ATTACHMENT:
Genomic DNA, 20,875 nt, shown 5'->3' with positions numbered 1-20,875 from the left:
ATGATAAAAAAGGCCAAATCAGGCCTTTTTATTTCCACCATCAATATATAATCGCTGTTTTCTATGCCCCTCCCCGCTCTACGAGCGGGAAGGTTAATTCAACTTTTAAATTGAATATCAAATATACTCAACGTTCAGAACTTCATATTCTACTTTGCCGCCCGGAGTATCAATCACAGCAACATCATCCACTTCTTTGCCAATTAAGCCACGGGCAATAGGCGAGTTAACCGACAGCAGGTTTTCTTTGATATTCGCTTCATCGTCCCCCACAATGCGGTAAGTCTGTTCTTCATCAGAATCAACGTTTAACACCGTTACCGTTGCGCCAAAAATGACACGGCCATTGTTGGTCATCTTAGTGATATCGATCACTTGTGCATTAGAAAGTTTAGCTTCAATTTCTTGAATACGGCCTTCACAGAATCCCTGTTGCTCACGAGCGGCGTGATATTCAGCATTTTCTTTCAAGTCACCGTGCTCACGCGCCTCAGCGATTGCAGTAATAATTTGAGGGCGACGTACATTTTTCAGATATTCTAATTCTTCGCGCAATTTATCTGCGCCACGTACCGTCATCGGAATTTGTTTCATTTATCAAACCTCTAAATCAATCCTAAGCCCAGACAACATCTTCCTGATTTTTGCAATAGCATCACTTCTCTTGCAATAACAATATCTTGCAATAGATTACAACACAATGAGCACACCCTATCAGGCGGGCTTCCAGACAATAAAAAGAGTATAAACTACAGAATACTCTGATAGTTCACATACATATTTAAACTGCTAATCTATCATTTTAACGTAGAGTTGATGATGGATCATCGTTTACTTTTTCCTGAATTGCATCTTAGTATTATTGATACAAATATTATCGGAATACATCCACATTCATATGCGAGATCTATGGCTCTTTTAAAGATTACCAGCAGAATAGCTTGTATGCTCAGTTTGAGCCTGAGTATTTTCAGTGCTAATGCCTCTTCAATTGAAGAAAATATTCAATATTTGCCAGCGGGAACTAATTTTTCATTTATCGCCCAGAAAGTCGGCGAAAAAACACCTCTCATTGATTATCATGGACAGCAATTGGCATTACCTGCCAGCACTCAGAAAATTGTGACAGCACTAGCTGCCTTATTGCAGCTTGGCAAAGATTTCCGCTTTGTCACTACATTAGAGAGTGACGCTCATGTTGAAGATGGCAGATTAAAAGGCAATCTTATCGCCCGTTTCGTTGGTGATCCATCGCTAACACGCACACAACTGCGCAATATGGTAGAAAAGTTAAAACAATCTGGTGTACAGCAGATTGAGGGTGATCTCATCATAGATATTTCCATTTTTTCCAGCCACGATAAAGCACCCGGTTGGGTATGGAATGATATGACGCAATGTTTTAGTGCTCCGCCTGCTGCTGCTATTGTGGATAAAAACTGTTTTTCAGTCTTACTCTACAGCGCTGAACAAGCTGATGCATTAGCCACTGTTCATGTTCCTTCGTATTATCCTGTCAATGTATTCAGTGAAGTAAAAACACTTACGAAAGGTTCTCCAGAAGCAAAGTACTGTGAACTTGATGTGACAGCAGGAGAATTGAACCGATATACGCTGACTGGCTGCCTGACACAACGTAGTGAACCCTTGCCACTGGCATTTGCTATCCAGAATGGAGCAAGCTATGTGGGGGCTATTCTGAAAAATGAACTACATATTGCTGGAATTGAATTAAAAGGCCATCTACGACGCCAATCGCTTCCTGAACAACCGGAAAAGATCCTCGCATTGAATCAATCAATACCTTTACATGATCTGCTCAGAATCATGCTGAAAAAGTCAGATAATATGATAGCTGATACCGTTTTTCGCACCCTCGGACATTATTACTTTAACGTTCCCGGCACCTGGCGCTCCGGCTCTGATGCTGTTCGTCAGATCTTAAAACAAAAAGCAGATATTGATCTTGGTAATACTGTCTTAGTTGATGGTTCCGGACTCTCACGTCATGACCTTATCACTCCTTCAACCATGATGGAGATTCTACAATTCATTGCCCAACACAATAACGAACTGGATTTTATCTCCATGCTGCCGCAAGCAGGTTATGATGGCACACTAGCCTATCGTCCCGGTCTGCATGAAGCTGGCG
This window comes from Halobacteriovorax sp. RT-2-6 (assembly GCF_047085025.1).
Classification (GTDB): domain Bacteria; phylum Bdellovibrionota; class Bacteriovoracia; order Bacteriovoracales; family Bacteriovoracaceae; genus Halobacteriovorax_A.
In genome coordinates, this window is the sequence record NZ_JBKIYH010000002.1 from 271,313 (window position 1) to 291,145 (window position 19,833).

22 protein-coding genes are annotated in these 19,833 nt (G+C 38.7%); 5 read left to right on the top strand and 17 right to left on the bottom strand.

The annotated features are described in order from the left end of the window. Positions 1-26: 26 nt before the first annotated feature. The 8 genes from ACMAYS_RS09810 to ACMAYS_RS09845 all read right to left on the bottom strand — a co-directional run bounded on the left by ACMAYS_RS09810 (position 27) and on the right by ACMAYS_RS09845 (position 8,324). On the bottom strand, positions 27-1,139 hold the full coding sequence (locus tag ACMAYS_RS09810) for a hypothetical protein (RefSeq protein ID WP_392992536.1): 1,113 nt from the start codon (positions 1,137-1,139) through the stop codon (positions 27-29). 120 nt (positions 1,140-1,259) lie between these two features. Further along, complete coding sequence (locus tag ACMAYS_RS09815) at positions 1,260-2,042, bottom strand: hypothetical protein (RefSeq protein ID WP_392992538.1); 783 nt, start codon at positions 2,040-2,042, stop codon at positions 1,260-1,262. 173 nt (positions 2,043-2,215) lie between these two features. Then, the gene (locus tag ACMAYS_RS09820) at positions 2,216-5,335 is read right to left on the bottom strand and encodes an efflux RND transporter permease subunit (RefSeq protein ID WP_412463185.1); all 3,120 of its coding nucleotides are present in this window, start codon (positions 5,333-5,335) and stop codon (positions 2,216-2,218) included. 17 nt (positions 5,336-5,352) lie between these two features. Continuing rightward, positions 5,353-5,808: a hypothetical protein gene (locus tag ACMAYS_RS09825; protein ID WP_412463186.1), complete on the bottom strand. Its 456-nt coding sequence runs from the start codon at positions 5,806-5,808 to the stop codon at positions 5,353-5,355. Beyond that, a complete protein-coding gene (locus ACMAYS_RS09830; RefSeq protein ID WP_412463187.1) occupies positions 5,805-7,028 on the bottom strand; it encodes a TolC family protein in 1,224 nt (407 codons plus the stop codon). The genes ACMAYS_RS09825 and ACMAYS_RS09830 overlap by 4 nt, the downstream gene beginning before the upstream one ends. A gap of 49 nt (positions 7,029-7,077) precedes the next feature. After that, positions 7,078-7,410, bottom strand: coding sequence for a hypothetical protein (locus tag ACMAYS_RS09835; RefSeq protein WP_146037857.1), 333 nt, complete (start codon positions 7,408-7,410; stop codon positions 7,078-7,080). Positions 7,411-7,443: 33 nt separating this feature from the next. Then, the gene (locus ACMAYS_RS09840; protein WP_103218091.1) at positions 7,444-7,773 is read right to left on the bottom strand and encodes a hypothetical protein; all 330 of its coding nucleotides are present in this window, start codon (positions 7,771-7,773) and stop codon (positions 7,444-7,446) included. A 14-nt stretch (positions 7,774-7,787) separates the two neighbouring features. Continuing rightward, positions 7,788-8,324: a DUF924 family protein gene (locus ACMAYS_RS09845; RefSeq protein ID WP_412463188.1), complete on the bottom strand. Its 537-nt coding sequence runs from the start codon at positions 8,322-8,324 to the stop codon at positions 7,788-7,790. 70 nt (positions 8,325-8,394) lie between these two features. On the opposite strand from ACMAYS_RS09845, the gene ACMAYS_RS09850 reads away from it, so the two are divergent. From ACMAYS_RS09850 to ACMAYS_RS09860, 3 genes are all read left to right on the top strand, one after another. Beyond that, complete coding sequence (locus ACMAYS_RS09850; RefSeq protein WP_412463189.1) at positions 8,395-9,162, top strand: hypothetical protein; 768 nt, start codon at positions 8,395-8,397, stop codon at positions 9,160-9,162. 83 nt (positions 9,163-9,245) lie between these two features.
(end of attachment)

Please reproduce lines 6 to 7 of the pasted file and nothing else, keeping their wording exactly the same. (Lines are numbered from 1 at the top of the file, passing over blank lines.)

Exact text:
22 protein-coding genes are annotated in these 19,833 nt (G+C 38.7%); 5 read left to right on the top strand and 17 right to left on the bottom strand.

The annotated features are described in order from the left end of the window. Positions 1-26: 26 nt before the first annotated feature. The 8 genes from ACMAYS_RS09810 to ACMAYS_RS09845 all read right to left on the bottom strand — a co-directional run bounded on the left by ACMAYS_RS09810 (position 27) and on the right by ACMAYS_RS09845 (position 8,324). On the bottom strand, positions 27-1,139 hold the full coding sequence (locus tag ACMAYS_RS09810) for a hypothetical protein (RefSeq protein ID WP_392992536.1): 1,113 nt from the start codon (positions 1,137-1,139) through the stop codon (positions 27-29). 120 nt (positions 1,140-1,259) lie between these two features. Further along, complete coding sequence (locus tag ACMAYS_RS09815) at positions 1,260-2,042, bottom strand: hypothetical protein (RefSeq protein ID WP_392992538.1); 783 nt, start codon at positions 2,040-2,042, stop codon at positions 1,260-1,262. 173 nt (positions 2,043-2,215) lie between these two features. Then, the gene (locus tag ACMAYS_RS09820) at positions 2,216-5,335 is read right to left on the bottom strand and encodes an efflux RND transporter permease subunit (RefSeq protein ID WP_412463185.1); all 3,120 of its coding nucleotides are present in this window, start codon (positions 5,333-5,335) and stop codon (positions 2,216-2,218) included. 17 nt (positions 5,336-5,352) lie between these two features. Continuing rightward, positions 5,353-5,808: a hypothetical protein gene (locus tag ACMAYS_RS09825; protein ID WP_412463186.1), complete on the bottom strand. Its 456-nt coding sequence runs from the start codon at positions 5,806-5,808 to the stop codon at positions 5,353-5,355. Beyond that, a complete protein-coding gene (locus ACMAYS_RS09830; RefSeq protein ID WP_412463187.1) occupies positions 5,805-7,028 on the bottom strand; it encodes a TolC family protein in 1,224 nt (407 codons plus the stop codon). The genes ACMAYS_RS09825 and ACMAYS_RS09830 overlap by 4 nt, the downstream gene beginning before the upstream one ends. A gap of 49 nt (positions 7,029-7,077) precedes the next feature. After that, positions 7,078-7,410, bottom strand: coding sequence for a hypothetical protein (locus tag ACMAYS_RS09835; RefSeq protein WP_146037857.1), 333 nt, complete (start codon positions 7,408-7,410; stop codon positions 7,078-7,080). Positions 7,411-7,443: 33 nt separating this feature from the next. Then, the gene (locus ACMAYS_RS09840; protein WP_103218091.1) at positions 7,444-7,773 is read right to left on the bottom strand and encodes a hypothetical protein; all 330 of its coding nucleotides are present in this window, start codon (positions 7,771-7,773) and stop codon (positions 7,444-7,446) included. A 14-nt stretch (positions 7,774-7,787) separates the two neighbouring features. Continuing rightward, positions 7,788-8,324: a DUF924 family protein gene (locus ACMAYS_RS09845; RefSeq protein ID WP_412463188.1), complete on the bottom strand. Its 537-nt coding sequence runs from the start codon at positions 8,322-8,324 to the stop codon at positions 7,788-7,790. 70 nt (positions 8,325-8,394) lie between these two features. On the opposite strand from ACMAYS_RS09845, the gene ACMAYS_RS09850 reads away from it, so the two are divergent. From ACMAYS_RS09850 to ACMAYS_RS09860, 3 genes are all read left to right on the top strand, one after another. Beyond that, complete coding sequence (locus ACMAYS_RS09850; RefSeq protein WP_412463189.1) at positions 8,395-9,162, top strand: hypothetical protein; 768 nt, start codon at positions 8,395-8,397, stop codon at positions 9,160-9,162. 83 nt (positions 9,163-9,245) lie between these two features.